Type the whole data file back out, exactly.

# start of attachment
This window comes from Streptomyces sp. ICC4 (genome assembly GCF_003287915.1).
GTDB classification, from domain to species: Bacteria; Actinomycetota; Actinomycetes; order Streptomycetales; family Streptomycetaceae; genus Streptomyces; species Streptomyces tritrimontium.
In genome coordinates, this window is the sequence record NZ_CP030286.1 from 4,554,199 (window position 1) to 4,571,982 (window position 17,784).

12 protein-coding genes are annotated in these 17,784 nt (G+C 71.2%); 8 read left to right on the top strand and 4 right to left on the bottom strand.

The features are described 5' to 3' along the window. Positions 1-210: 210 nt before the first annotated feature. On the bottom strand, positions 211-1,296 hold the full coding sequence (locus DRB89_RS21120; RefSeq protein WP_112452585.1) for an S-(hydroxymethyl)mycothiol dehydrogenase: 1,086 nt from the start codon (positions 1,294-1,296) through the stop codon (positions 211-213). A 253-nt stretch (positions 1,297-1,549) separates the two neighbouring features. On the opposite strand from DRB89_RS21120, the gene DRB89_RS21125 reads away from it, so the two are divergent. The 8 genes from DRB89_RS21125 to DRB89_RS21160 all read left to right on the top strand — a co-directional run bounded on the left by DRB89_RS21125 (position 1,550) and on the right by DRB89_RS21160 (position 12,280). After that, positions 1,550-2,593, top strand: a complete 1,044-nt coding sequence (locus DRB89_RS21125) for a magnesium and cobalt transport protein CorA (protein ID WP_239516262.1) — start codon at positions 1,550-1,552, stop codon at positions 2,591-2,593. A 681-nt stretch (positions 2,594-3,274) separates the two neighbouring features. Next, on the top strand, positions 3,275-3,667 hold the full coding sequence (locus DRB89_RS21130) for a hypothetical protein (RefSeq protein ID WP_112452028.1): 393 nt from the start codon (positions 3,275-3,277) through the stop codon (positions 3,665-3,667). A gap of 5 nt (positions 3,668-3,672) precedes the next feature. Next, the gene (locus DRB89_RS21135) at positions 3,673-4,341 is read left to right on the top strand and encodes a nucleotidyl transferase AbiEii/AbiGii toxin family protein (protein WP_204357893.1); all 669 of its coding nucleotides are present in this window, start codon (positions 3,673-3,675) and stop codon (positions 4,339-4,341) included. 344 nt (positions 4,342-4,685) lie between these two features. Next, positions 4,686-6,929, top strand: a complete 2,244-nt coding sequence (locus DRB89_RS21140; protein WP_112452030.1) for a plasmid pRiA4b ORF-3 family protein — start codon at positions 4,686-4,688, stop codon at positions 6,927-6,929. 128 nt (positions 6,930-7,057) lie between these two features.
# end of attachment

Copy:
This window comes from Streptomyces sp. ICC4 (genome assembly GCF_003287915.1).
GTDB classification, from domain to species: Bacteria; Actinomycetota; Actinomycetes; order Streptomycetales; family Streptomycetaceae; genus Streptomyces; species Streptomyces tritrimontium.
In genome coordinates, this window is the sequence record NZ_CP030286.1 from 4,554,199 (window position 1) to 4,571,982 (window position 17,784).

12 protein-coding genes are annotated in these 17,784 nt (G+C 71.2%); 8 read left to right on the top strand and 4 right to left on the bottom strand.

The features are described 5' to 3' along the window. Positions 1-210: 210 nt before the first annotated feature. On the bottom strand, positions 211-1,296 hold the full coding sequence (locus DRB89_RS21120; RefSeq protein WP_112452585.1) for an S-(hydroxymethyl)mycothiol dehydrogenase: 1,086 nt from the start codon (positions 1,294-1,296) through the stop codon (positions 211-213). A 253-nt stretch (positions 1,297-1,549) separates the two neighbouring features. On the opposite strand from DRB89_RS21120, the gene DRB89_RS21125 reads away from it, so the two are divergent. The 8 genes from DRB89_RS21125 to DRB89_RS21160 all read left to right on the top strand — a co-directional run bounded on the left by DRB89_RS21125 (position 1,550) and on the right by DRB89_RS21160 (position 12,280). After that, positions 1,550-2,593, top strand: a complete 1,044-nt coding sequence (locus DRB89_RS21125) for a magnesium and cobalt transport protein CorA (protein ID WP_239516262.1) — start codon at positions 1,550-1,552, stop codon at positions 2,591-2,593. A 681-nt stretch (positions 2,594-3,274) separates the two neighbouring features. Next, on the top strand, positions 3,275-3,667 hold the full coding sequence (locus DRB89_RS21130) for a hypothetical protein (RefSeq protein ID WP_112452028.1): 393 nt from the start codon (positions 3,275-3,277) through the stop codon (positions 3,665-3,667). A gap of 5 nt (positions 3,668-3,672) precedes the next feature. Next, the gene (locus DRB89_RS21135) at positions 3,673-4,341 is read left to right on the top strand and encodes a nucleotidyl transferase AbiEii/AbiGii toxin family protein (protein WP_204357893.1); all 669 of its coding nucleotides are present in this window, start codon (positions 3,673-3,675) and stop codon (positions 4,339-4,341) included. 344 nt (positions 4,342-4,685) lie between these two features. Next, positions 4,686-6,929, top strand: a complete 2,244-nt coding sequence (locus DRB89_RS21140; protein WP_112452030.1) for a plasmid pRiA4b ORF-3 family protein — start codon at positions 4,686-4,688, stop codon at positions 6,927-6,929. 128 nt (positions 6,930-7,057) lie between these two features.